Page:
Hopi Tribe Impounds Cattle That Leaves Hopi Lands Severely Overgrazed

(Kykotsmovi, AZ) – On June 7 the Hopi Resource Enforcement Services (HRES) and the Hopi Office of Range Management (ORM) impounded over 90 head of cattle that were in trespass on Hopi Range Unit #262 without incident. The Tribe has the authority to impound livestock without permits and more importantly to protect and preserve Hopi lands. Under Hopi Tribal Ordinance 43, Section 108 (B) (f), this provision protects private and public property on Hopi lands from livestock in fields or causing damage or having caused damage on reservation lands. This is the second incident within sixty (60) days in which the same individual has been cited for trespass while having received numerous violations that had gone uncorrected since 2014.

The first incident occurred April 5 when the HRES impounded sixty-six (66) head of cattle belonging to the same individual and does not have a permit to graze on Hopi Range Unit #262. Not all the livestock that were in trespass were impounded at the time since some had crossed over into the Navajo Partitioned Lands (NPL). It was estimated that 127 head of livestock have been grazing in this range unit. The carrying capacity which is the maximum stocking rate possible without inducing damage to vegetation or related sources is 28 sheep units per grazing permit that converts into 35 cows for this Range Unit. ORM met with the livestock owner on April 11 to discuss the remaining livestock that were in trespass. The Hopi Tribe agreed to allow the individuals thirty (30) days to remove the additional livestock with a deadline date of May 12, 2016. On April 13 the individual paid the trespass penalties that were imposed and the livestock were released. The individuals were informed that the livestock were not to be returned to Hopi lands. On May 9 ORM made contact with the individuals that the thirty (30) day time limit was set to expire and that after this date the Hopi Tribe, at any time, could impound livestock deemed to be in trespass.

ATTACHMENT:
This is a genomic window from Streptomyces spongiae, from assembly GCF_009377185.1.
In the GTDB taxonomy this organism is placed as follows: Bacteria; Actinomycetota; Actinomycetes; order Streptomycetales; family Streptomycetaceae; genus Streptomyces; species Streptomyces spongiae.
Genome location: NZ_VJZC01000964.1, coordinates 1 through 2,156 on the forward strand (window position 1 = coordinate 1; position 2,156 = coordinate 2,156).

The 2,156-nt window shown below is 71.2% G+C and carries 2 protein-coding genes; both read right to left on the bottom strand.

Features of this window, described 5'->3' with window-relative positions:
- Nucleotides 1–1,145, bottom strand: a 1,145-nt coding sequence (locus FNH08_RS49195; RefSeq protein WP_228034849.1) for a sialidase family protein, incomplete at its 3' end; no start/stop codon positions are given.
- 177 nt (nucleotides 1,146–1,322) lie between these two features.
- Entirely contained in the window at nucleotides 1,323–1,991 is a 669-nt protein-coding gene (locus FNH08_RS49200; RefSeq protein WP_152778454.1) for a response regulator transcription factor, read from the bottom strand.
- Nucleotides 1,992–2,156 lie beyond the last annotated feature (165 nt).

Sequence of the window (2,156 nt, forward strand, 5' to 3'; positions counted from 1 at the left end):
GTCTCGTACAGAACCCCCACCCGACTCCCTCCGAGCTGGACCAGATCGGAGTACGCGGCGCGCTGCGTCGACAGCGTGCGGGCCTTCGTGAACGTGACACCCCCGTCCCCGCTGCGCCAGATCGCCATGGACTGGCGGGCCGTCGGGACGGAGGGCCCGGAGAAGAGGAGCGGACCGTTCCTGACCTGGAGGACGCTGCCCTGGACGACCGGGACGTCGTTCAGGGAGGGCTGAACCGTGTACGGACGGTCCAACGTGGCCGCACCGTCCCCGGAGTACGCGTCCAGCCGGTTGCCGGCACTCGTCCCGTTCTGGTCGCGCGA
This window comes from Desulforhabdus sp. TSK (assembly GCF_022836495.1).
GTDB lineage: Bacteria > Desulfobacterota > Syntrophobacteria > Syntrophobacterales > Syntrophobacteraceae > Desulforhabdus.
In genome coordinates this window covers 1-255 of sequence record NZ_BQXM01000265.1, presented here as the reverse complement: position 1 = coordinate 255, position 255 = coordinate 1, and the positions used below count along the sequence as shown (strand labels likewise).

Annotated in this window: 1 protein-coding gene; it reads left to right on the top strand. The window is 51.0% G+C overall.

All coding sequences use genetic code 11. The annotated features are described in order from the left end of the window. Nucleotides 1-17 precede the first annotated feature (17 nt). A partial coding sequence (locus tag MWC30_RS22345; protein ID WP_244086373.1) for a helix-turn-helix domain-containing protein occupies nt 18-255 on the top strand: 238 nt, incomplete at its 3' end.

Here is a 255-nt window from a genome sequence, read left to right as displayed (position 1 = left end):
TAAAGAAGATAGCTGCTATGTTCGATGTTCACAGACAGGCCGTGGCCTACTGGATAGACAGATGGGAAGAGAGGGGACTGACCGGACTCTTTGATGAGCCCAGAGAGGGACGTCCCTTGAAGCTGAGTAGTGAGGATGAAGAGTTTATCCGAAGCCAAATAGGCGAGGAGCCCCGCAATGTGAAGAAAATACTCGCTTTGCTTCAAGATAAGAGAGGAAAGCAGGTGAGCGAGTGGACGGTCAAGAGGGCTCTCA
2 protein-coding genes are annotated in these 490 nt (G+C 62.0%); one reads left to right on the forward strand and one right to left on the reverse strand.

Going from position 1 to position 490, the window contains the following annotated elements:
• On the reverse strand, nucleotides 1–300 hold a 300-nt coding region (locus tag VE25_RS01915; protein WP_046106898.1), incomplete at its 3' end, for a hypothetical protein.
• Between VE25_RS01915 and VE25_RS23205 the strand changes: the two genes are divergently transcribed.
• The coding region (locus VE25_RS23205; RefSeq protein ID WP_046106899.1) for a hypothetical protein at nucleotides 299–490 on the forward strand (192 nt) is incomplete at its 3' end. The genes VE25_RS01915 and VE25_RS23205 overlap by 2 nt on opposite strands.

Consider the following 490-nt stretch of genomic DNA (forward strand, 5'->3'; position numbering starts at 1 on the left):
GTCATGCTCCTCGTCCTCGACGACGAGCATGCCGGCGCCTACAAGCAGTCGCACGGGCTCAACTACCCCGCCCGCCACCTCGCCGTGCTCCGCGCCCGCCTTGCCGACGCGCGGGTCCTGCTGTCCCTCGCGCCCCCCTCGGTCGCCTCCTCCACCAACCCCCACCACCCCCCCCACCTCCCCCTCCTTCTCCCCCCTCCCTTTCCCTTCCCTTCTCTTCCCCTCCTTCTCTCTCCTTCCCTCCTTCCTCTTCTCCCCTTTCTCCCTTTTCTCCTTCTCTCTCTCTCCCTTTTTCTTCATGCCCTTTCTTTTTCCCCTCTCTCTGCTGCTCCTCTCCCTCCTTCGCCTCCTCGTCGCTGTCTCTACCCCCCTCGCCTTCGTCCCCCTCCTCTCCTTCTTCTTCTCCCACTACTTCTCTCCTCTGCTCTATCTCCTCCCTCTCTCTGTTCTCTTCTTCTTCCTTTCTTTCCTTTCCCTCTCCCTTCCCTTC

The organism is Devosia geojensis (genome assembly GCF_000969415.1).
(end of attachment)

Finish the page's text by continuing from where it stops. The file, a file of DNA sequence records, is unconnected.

The Hopi Tribe had been more than accommodating by giving the individuals an opportunity to remove the livestock. The individuals were afforded thirty (30) day plus an additional twenty-five (25) days.   However, the individuals did not remove the livestock and continued to violate Hopi Tribal Laws and blatantly disregarded the instruction to not return impounded cattle to Hopi lands.   The Hopi Tribe has a duty to ensure that its natural resources are protected and safeguarded for future generations.

The individual and family members whose livestock have been impounded have been informed since 2014 regarding requirements to be in compliance with holding a permit. In 2015, the individuals were given a second opportunity to comply with requirements of being a grazing permit holder on HPL. In 2016, “Voices of the People”, the Navajo Nation representative group made up of Accommodation Agreement permittees, did not issue a grazing allocation for the individual and family due to violations that were not corrected for more than a year, consequently any livestock owned by the individual(s) would be in trespass. The individuals were served with a five day notice on August 18, 2015, April 5, 2016and April 10, 2016 for their livestock. A five day notice is valid for one year from date of issuance. All livestock counts carried out by the Hopi Tribe and its Programs are a requirement of the 638 contract between the Tribe and the Bureau of Indian Affairs. Livestock counts on all Hopi Lands are required annually to ensure that permittees are in compliance with Hopi Grazing Ordinance 43.

Hopi Impounds Cattle Leaving Hopi Land Severely Overgrazed

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